Colin Wu introduces himself as a software entrepreneur from Silicon Valley. He’s a tall Asian man who comes off as a bit reserved. He’s generally not very forthcoming in conversation, but any talk about technology catches his attention and garners some response. For a former dot-com VP, he’s in very good physical shape.

Neils Benjaminson is an older gentleman from the mid-west. He’s a well over six feet tall and has grandfatherly warmth about him. He takes part in just abut every conversation without hesitation. Most people cannot help but like this guy and are glad he’s not trying to sell them a car, because they’d have bought it by now. His laugh is infectious even if his jokes are corny.

Dawn Glass is a recent communications graduate from Phoenix. She’s fairly reserved in the table conversations and she exudes a youthful innocence in her manners. Her blond hair and blue eyes are disarming, but she is smart on a broad range of topics. She seems most comfortable around Neils and Dr. Chance.

The dinner is pleasant and composed mainly of light conversation. At the end of the meal Dr. Chance gives a small speech about how excited she is that each participant chose to volunteer for the study and that she personally guarantees their safety throughout the study for any who harbor doubts. She cites numerous prior studies for the military and a spotless track record.

The following morning both doctors make the trek to the Pine Mountain facility with the group. Two small prop planes take them to a remote airstrip in the central Oregon desert. From there it’s a bumpy ride to Pine Mountain along dirt roads.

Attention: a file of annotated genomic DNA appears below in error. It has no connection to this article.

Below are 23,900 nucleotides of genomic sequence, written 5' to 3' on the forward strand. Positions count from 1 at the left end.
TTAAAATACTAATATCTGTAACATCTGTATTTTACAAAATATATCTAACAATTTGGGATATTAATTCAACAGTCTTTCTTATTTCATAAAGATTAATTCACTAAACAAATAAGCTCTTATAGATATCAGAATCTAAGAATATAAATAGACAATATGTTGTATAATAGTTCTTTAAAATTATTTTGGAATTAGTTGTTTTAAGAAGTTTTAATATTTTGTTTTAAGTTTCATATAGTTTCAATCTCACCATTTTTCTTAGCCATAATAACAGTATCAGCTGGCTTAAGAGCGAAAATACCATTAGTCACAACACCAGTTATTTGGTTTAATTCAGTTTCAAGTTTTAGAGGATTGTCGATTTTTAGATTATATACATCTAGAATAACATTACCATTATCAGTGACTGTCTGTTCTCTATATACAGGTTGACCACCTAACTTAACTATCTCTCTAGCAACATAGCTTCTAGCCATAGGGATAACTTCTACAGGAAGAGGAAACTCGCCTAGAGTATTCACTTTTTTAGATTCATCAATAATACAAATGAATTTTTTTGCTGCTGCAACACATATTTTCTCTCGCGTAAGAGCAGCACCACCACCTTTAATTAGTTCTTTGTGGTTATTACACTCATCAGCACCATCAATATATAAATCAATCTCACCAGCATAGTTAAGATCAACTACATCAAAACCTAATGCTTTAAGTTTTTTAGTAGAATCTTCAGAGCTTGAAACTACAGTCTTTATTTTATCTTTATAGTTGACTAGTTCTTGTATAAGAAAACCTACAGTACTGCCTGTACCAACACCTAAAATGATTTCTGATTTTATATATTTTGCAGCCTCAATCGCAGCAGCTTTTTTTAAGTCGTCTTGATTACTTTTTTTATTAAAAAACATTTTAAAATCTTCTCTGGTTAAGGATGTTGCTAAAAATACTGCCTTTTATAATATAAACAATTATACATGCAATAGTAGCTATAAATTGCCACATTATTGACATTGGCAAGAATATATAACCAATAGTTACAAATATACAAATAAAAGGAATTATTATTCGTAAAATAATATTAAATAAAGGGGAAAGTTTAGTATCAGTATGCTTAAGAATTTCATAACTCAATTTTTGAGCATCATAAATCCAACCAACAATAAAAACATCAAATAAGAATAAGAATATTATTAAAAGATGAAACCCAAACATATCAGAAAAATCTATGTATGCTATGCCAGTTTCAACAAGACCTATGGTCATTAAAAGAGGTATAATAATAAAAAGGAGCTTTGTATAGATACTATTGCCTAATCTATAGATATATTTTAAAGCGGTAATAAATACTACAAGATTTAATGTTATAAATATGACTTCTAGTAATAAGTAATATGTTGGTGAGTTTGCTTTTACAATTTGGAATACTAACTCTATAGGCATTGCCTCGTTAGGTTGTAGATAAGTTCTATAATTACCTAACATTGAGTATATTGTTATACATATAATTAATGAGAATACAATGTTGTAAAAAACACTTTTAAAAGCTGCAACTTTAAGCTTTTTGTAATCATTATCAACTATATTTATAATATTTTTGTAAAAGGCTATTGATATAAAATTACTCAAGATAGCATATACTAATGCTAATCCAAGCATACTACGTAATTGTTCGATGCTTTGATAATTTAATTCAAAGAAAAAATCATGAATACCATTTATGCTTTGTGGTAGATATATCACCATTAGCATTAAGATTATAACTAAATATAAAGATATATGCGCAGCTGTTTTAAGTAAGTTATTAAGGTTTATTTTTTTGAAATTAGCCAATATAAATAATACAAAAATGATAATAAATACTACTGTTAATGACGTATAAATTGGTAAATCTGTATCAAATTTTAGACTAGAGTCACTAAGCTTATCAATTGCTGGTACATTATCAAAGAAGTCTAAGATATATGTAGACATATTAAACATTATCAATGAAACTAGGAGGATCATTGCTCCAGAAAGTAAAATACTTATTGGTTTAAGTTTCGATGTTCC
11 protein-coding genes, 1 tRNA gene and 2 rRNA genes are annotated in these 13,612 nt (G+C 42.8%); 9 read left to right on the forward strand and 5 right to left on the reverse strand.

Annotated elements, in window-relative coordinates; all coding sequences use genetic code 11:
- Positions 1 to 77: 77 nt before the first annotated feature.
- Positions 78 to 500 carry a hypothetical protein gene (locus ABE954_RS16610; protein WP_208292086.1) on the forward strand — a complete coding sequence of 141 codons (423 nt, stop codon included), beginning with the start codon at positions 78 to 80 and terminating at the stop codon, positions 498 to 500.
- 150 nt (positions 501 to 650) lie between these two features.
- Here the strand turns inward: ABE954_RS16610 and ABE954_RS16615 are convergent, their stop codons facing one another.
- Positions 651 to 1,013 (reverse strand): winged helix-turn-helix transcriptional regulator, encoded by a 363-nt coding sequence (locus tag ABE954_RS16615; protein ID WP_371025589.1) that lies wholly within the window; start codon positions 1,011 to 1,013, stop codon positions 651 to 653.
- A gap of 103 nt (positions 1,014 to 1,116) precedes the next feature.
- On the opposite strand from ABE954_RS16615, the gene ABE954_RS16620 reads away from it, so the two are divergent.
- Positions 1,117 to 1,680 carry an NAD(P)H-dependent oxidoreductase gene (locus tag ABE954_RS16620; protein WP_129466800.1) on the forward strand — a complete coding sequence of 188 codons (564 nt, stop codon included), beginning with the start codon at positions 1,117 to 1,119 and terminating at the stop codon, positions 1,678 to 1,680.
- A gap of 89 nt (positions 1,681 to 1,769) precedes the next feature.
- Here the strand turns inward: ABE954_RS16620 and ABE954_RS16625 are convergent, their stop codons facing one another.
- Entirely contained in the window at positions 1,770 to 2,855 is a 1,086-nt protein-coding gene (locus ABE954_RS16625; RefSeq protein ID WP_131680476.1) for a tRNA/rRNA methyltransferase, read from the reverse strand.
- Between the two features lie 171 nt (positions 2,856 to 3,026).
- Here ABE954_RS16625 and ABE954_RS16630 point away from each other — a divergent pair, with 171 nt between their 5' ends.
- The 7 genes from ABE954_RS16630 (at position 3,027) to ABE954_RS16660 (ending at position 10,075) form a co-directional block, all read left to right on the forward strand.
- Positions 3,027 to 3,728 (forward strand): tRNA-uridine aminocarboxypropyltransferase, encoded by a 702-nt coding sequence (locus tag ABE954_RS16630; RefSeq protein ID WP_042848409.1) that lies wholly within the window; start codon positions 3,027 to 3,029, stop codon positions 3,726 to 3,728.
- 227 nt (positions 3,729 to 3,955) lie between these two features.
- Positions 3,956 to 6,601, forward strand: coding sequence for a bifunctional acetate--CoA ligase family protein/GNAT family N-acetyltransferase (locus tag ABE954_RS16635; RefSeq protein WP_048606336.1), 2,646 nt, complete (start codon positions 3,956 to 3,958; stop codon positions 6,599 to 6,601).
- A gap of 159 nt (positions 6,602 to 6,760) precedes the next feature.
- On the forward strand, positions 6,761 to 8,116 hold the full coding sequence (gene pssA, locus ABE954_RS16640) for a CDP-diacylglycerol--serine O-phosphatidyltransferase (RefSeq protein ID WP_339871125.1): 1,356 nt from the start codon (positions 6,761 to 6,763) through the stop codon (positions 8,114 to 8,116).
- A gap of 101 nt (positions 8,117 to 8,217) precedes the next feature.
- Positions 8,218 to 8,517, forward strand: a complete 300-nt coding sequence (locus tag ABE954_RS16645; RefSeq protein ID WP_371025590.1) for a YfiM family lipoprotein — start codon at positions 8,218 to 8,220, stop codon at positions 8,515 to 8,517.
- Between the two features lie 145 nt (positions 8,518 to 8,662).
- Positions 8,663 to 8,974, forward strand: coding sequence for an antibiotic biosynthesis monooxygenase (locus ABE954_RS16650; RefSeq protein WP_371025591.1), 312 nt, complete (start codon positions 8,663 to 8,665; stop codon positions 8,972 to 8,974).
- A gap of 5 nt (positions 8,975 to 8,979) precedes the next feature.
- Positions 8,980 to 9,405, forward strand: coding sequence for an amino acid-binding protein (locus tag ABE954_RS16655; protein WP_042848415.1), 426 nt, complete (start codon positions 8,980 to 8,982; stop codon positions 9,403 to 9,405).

The facility is a repurposed observatory at Pine Mountain Observatory. The facility is state-of-the-art and the accommodations rival most five star hotels. The facility was primarily an observatory that was expanded to include the cryogenics lab. The only indication of this is the modern structure just down the hill from the telescope building. The bulk of the facility is underground, with only the commons and office housed above ground. The facility is powered by a subterranean hydrogen fuel cell fed by an underground spring and by solar panels.

Sleep Group Five has a few days to get acclimated to the facility and surrounds. On the night of their last waking day, there is a dinner hosted by the staff in honor of the participants in Sleep Group Five. This is their first and last real chance to get to know each other before the study begins. The evening meal highlights the variety of volunteers.